The past few days I have been working with some friends from work as we help with a St. Bernard Project to rebuild a home in the San Marcos area. The home was destroyed by one of the floods we experienced in the central Texas area during the last year. The St. Bernard Project is a non-profit organization established in March 2006 to rebuild homes destroyed by Hurricane Katrina within the St. Bernard Parish located in Southeast Louisiana. The organization has rebuilt over 800 homes nationwide, including 600 in New Orleans since it was founded by Liz McCartney and Zack Rosenburg. If you would like to learn more about their work or make a donation to their organization, check them out online or on their Facebook page.
This week I have been working on taping and floating drywall. Or at least I have been working at it. It is not as easy as our site leader Aaron makes it look, but thankfully, he is a patient man. We started our first day by sanding down and smoothing out some previous attempts at taping and floating by the prior group of volunteers on the scene. Our task was to smooth out the rough edges and any deep grooves or other blemishes and imperfections that had been left. Once the sanding and smoothing was done, it was our turn to apply some mud. After a few hours I felt like I had the technique down pretty well. I was finally getting more on the walls than on my shoes. The next day when I was back at the home, our assignment for the morning was to sand down the areas we did the day before and smooth them out and then apply another layer of mud. I took my sanding block and headed to the laundry room where I had been working the previous afternoon. No need for anybody else to pull a muscle by having to sand too hard I thought or get a crick in their neck by shaking their head when they saw the results of my “taping and floating” from the day before. But when I walked into the room, I was pleasantly surprised. The wall looked pretty good. I hardly saw any grooves or blemishes….until I opened the blinds on the window to let in more light. Oh my! Maybe I should have opened the blinds yesterday when I was applying the mud! This was going to take quite a bit of sanding.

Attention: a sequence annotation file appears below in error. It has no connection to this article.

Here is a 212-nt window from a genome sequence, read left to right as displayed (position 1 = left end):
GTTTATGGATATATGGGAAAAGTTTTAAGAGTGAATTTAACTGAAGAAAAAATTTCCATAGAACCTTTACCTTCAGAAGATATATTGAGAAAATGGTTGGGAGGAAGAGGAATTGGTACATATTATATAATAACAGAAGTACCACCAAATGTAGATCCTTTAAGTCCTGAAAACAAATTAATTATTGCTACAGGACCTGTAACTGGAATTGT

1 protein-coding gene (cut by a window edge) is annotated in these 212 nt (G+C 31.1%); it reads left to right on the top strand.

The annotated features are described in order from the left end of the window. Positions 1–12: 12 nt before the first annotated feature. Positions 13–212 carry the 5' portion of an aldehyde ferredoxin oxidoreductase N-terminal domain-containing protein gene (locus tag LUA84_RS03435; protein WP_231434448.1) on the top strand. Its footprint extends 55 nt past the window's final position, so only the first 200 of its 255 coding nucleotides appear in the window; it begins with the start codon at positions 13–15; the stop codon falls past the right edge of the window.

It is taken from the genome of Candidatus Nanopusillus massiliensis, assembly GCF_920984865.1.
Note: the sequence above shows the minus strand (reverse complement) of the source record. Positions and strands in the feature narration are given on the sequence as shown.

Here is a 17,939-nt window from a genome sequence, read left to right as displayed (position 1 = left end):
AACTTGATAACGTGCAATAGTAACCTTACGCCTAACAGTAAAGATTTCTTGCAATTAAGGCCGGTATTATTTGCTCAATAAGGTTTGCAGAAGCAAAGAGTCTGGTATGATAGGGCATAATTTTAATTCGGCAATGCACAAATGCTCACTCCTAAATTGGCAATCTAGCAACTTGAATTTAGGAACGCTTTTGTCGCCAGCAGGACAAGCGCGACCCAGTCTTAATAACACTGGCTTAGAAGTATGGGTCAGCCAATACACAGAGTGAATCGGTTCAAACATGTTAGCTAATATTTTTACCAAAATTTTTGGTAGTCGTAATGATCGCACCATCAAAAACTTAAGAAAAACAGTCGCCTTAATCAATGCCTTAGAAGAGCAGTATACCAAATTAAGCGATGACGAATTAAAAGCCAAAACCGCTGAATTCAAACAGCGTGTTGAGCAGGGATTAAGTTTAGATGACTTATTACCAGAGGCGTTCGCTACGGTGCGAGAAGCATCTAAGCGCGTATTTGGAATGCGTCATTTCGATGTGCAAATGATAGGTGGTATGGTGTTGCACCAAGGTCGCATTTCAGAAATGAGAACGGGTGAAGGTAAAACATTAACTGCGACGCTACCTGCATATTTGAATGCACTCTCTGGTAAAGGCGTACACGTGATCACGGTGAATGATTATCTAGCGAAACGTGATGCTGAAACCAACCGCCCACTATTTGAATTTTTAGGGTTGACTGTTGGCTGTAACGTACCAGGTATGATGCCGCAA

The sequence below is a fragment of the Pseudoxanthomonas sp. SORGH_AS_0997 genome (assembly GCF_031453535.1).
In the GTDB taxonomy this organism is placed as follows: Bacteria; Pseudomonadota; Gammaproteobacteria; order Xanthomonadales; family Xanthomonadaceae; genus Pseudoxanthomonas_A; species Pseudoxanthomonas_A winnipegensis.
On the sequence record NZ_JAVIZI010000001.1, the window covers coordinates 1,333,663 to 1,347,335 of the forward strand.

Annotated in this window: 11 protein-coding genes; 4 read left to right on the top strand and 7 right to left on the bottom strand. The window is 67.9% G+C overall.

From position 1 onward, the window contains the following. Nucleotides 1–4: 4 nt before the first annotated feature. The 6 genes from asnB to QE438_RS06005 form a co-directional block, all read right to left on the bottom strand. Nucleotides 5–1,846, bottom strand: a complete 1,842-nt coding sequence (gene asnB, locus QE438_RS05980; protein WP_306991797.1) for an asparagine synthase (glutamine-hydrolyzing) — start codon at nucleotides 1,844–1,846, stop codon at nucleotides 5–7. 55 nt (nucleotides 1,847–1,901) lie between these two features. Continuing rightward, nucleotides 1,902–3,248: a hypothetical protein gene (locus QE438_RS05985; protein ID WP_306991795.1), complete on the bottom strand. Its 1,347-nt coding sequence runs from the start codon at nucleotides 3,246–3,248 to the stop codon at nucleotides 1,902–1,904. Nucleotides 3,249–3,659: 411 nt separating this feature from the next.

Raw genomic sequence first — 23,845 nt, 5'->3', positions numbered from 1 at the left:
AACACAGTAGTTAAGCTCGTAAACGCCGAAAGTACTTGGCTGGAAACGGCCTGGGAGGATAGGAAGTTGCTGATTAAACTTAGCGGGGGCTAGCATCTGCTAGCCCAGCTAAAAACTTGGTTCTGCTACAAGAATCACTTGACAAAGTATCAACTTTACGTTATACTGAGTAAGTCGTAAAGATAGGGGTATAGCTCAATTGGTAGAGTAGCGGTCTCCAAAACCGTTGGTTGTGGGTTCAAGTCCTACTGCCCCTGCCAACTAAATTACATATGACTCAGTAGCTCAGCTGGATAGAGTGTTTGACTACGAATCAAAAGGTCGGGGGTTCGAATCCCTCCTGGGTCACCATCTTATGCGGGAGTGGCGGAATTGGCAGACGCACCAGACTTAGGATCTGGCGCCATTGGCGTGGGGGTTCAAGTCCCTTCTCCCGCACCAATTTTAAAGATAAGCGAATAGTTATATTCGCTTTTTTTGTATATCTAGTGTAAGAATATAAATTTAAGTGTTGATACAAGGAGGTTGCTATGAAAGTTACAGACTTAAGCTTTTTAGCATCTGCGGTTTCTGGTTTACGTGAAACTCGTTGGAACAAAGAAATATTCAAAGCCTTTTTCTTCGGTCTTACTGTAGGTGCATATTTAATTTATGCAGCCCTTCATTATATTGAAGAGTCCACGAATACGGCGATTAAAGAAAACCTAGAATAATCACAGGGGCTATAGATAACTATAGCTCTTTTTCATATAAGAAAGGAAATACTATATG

As I was working on sanding the laundry room, one of the SBP team members came in and started helping me. She didn’t looked shocked at what she saw on that wall, she didn’t shake her head as she looked at all that needed to be fixed and she didn’t mutter any obscenities under her breath. She just started helping. That was probably the thing I have liked most about this project, the people with SBP and the folks that I work with. Everyone just wants to help. It is good to know that there are still so many around today who want to do just that. Solomon said in Ecclesiastes 4:9 “Two are better than one because they have a good return for their labor. For if either of them falls, the one will lift up his companion.”
Yes, the people involved with the St. Bernard Project really want to work together to lift others up; they really want to help. They want to help families get back into their homes. They want to help communities. And they want to help others by extending the opportunity to join in and lend a hand. It’s been a good week. I look forward to volunteering again real soon. Until next time, stay strong in the faith.